In a part of Barcelona best known as a concrete transport hub, just a stone’s throw from the bustling Sants railway station, a square has been transformed into an idyllic play area.
Sitting on a sea of bright ethnic cushions and rugs, under canopies shading them from the sun, children tinker with nature-inspired toys, including bits of wood in all shapes and sizes, as their parents look on.
The pop-up play area is part of an “Urban Forest” initiative organized by Tata Inti, a local nonprofit founded in 2014 that provides education to children under six.
The government-funded organization aims to “democratize the care of young children, make it visible, and at the same time recover public space as a meeting place,” Tata Inti cofounder Merce Aranda said.
The Urban Forest project, which is to hold sessions in eight areas of Barcelona over the next few months, offers free play to lower-income families, Aranda said.
It comes at a time when city authorities are pushing forward with a 20.7 million euro (US$23.9 million) initiative, started in 2015, to make Barcelona a more child-friendly city.
Under the plan, 89 new play spaces will be built and 150 existing ones renovated by the end of next year, to make them more accessible and inclusive for children of different ages, as well as those with disabilities.
Underpinning the ambitious scheme is a desire to develop areas outside of the traditional playground model, providing more spontaneous opportunities for play and physical activity.
Globally, fast-growing cities are under pressure to protect children from urban pressures, including crime, traffic, pollution, cramped living conditions and social isolation.
Of the 4 billion people living in the world’s urban areas, nearly a third are children, according to the UN Children’s Emergency Fund (UNICEF).
By 2050, 70 percent of the world’s children will live in urban areas, it estimates.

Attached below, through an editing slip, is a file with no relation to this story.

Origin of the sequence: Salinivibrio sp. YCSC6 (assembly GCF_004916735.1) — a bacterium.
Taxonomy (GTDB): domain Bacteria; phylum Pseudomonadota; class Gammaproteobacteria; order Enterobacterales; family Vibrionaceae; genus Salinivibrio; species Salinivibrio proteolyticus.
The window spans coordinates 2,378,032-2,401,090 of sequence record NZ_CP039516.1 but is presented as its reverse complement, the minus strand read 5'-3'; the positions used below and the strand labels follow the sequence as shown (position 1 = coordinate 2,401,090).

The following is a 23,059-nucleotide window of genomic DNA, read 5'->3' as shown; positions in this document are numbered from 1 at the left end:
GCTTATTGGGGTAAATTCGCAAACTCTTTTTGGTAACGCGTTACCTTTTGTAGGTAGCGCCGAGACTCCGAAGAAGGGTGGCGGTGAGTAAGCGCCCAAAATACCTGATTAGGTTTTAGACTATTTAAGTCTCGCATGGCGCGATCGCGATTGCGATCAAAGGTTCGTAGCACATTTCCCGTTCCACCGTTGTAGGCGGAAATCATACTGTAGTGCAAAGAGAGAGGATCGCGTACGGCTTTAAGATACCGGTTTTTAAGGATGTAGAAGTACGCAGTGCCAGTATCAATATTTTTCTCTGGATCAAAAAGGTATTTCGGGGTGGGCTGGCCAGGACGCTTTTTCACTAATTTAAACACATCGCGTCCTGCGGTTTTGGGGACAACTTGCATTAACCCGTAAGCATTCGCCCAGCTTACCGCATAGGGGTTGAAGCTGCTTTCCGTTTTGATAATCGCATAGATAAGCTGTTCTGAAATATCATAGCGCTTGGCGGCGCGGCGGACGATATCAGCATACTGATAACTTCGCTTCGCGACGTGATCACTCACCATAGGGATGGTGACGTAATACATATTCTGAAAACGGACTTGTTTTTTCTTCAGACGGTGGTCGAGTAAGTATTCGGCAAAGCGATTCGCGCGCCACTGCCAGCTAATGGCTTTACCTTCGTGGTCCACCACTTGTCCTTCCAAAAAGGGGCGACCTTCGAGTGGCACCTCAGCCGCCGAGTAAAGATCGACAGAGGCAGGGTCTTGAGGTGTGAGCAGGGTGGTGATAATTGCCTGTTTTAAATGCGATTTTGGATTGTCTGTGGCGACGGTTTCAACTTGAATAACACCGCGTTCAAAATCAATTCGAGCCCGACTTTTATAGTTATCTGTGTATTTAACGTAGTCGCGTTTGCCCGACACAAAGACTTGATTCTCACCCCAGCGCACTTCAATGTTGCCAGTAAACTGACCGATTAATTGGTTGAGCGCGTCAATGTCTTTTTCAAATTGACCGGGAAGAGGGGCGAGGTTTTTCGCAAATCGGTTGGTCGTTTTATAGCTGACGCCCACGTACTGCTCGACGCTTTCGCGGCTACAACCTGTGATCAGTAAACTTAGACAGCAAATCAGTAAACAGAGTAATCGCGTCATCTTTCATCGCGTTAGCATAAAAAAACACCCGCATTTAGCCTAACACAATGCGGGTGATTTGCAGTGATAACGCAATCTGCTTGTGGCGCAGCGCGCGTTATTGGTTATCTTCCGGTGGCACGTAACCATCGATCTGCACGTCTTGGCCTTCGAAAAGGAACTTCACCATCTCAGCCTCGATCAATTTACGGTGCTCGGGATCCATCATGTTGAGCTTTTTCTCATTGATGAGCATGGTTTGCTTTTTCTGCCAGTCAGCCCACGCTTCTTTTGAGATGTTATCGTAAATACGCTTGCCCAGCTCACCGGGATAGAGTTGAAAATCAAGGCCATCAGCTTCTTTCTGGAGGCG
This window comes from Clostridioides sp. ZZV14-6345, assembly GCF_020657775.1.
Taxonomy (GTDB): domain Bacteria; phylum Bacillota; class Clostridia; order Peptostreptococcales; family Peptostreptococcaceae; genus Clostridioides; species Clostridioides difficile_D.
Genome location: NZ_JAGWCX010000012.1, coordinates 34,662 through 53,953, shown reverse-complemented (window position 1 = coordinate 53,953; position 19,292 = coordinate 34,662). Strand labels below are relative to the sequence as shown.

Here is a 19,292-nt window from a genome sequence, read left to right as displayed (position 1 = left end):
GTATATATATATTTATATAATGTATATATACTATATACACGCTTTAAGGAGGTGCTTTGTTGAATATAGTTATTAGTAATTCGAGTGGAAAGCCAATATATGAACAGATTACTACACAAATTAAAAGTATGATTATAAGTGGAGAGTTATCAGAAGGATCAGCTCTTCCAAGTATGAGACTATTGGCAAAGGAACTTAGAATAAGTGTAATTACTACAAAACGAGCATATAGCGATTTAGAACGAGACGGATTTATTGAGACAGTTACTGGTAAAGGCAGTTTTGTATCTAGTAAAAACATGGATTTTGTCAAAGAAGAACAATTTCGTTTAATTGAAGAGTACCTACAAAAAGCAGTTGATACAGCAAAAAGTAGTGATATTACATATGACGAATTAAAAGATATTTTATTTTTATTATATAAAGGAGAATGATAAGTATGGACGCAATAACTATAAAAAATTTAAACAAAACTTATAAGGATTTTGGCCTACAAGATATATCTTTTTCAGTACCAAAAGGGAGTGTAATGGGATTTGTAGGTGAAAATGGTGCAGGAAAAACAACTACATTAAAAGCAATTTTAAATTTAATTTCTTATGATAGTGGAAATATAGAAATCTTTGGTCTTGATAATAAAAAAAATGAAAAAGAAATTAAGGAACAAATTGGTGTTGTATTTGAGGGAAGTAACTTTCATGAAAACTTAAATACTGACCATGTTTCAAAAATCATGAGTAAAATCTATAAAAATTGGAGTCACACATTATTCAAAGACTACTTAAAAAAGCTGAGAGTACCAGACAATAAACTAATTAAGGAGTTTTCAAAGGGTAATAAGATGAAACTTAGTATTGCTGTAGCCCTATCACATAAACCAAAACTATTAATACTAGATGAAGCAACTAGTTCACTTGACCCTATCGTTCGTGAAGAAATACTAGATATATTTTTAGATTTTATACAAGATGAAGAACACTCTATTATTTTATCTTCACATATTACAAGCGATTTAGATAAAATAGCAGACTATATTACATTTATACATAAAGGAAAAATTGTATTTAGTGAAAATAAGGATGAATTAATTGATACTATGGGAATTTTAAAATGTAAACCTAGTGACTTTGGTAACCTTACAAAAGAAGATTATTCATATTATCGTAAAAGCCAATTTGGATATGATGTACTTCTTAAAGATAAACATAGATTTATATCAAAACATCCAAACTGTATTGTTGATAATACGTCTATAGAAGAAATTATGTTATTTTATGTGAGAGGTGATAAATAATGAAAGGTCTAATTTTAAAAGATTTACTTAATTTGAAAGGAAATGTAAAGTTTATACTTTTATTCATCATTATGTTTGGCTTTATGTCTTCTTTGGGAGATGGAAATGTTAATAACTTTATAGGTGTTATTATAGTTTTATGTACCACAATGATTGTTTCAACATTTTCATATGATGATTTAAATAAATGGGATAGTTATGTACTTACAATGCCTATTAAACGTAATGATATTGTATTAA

Healthy development of children is crucial to the wellbeing of any society and the costs of failing are huge, as children’s early experiences shape their future achievements, according to UNICEF, which runs the global Child Friendly Cities Initiative.
Weaker social cohesion and higher crime rates in dense urban areas increase psychotic symptoms in children, including hearing or seeing things that others do not, a 2016 study published by Duke University in North Carolina found.
Urban planners have begun looking for ways to make cities better for children in an everyday sense by enabling them to get around independently and increasing the amount of time they spend outdoors and in contact with nature.
Independent mobility — when a child can move around a city without being accompanied by an adult — depends on road crossings, perceptions of safety, and the proximity and availability of things to do, global engineering firm Arup said in a report earlier this year on design for urban childhoods.
Cities that can offer children a network of routes and activities that they enjoy using and are good for them means thinking beyond fenced-off playgrounds, said Tim Gill, a UK-based researcher and author who has advised London’s mayor on child-friendly city planning in the past.